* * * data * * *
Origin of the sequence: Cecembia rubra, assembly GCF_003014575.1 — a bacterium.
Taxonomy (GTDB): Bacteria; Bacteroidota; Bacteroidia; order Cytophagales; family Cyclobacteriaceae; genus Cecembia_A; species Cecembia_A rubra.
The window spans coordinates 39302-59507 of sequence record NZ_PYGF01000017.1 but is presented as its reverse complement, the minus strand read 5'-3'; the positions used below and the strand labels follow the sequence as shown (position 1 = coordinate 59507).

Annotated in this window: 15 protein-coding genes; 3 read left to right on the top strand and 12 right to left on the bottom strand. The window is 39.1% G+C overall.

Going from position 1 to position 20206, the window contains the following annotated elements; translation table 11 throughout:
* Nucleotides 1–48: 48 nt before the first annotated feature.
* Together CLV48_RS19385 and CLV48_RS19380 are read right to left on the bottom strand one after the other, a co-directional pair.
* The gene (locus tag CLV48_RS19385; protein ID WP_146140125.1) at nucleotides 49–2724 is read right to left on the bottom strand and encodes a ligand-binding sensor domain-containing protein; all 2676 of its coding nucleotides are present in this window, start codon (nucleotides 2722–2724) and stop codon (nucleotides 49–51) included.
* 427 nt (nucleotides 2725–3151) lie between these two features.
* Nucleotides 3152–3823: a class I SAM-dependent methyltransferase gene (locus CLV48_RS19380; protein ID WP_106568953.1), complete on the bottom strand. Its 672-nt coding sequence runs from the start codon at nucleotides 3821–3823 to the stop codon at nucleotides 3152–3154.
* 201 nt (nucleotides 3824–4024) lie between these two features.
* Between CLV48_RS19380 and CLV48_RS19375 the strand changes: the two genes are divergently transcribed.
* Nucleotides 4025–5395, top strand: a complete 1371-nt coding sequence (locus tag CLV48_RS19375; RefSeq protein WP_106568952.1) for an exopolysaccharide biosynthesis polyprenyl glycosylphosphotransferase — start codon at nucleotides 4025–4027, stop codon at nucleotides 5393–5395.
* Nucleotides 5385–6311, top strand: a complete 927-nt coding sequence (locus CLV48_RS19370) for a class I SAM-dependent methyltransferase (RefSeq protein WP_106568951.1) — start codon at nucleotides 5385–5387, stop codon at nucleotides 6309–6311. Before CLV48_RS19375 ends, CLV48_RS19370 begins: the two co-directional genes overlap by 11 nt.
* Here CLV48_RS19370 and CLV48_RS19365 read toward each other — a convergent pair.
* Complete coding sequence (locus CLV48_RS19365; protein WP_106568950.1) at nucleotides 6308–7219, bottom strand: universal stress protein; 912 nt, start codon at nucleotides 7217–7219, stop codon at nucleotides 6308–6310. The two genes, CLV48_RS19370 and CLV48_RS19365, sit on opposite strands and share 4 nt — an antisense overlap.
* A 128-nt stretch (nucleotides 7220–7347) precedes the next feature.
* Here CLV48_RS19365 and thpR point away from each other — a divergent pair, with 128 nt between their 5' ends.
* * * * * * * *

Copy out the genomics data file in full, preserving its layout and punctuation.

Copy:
Origin of the sequence: Cecembia rubra, assembly GCF_003014575.1 — a bacterium.
Taxonomy (GTDB): Bacteria; Bacteroidota; Bacteroidia; order Cytophagales; family Cyclobacteriaceae; genus Cecembia_A; species Cecembia_A rubra.
The window spans coordinates 39302-59507 of sequence record NZ_PYGF01000017.1 but is presented as its reverse complement, the minus strand read 5'-3'; the positions used below and the strand labels follow the sequence as shown (position 1 = coordinate 59507).

Annotated in this window: 15 protein-coding genes; 3 read left to right on the top strand and 12 right to left on the bottom strand. The window is 39.1% G+C overall.

Going from position 1 to position 20206, the window contains the following annotated elements; translation table 11 throughout:
* Nucleotides 1–48: 48 nt before the first annotated feature.
* Together CLV48_RS19385 and CLV48_RS19380 are read right to left on the bottom strand one after the other, a co-directional pair.
* The gene (locus tag CLV48_RS19385; protein ID WP_146140125.1) at nucleotides 49–2724 is read right to left on the bottom strand and encodes a ligand-binding sensor domain-containing protein; all 2676 of its coding nucleotides are present in this window, start codon (nucleotides 2722–2724) and stop codon (nucleotides 49–51) included.
* 427 nt (nucleotides 2725–3151) lie between these two features.
* Nucleotides 3152–3823: a class I SAM-dependent methyltransferase gene (locus CLV48_RS19380; protein ID WP_106568953.1), complete on the bottom strand. Its 672-nt coding sequence runs from the start codon at nucleotides 3821–3823 to the stop codon at nucleotides 3152–3154.
* 201 nt (nucleotides 3824–4024) lie between these two features.
* Between CLV48_RS19380 and CLV48_RS19375 the strand changes: the two genes are divergently transcribed.
* Nucleotides 4025–5395, top strand: a complete 1371-nt coding sequence (locus tag CLV48_RS19375; RefSeq protein WP_106568952.1) for an exopolysaccharide biosynthesis polyprenyl glycosylphosphotransferase — start codon at nucleotides 4025–4027, stop codon at nucleotides 5393–5395.
* Nucleotides 5385–6311, top strand: a complete 927-nt coding sequence (locus CLV48_RS19370) for a class I SAM-dependent methyltransferase (RefSeq protein WP_106568951.1) — start codon at nucleotides 5385–5387, stop codon at nucleotides 6309–6311. Before CLV48_RS19375 ends, CLV48_RS19370 begins: the two co-directional genes overlap by 11 nt.
* Here CLV48_RS19370 and CLV48_RS19365 read toward each other — a convergent pair.
* Complete coding sequence (locus CLV48_RS19365; protein WP_106568950.1) at nucleotides 6308–7219, bottom strand: universal stress protein; 912 nt, start codon at nucleotides 7217–7219, stop codon at nucleotides 6308–6310. The two genes, CLV48_RS19370 and CLV48_RS19365, sit on opposite strands and share 4 nt — an antisense overlap.
* A 128-nt stretch (nucleotides 7220–7347) precedes the next feature.
* Here CLV48_RS19365 and thpR point away from each other — a divergent pair, with 128 nt between their 5' ends.